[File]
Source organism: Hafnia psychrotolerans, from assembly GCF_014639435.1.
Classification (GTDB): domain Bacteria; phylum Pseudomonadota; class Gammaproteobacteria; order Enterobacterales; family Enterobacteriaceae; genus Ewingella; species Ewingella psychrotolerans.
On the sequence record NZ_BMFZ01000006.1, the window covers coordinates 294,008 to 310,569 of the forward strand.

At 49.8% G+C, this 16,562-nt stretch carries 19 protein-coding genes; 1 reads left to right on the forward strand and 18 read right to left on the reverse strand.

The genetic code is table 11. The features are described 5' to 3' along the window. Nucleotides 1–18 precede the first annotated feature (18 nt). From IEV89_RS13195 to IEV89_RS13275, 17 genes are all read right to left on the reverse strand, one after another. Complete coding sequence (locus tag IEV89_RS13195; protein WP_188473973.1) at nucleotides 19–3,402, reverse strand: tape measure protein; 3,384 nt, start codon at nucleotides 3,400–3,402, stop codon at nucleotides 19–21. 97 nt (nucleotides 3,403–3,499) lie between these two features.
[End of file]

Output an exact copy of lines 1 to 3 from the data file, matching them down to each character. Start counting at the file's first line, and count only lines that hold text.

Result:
Source organism: Hafnia psychrotolerans, from assembly GCF_014639435.1.
Classification (GTDB): domain Bacteria; phylum Pseudomonadota; class Gammaproteobacteria; order Enterobacterales; family Enterobacteriaceae; genus Ewingella; species Ewingella psychrotolerans.
On the sequence record NZ_BMFZ01000006.1, the window covers coordinates 294,008 to 310,569 of the forward strand.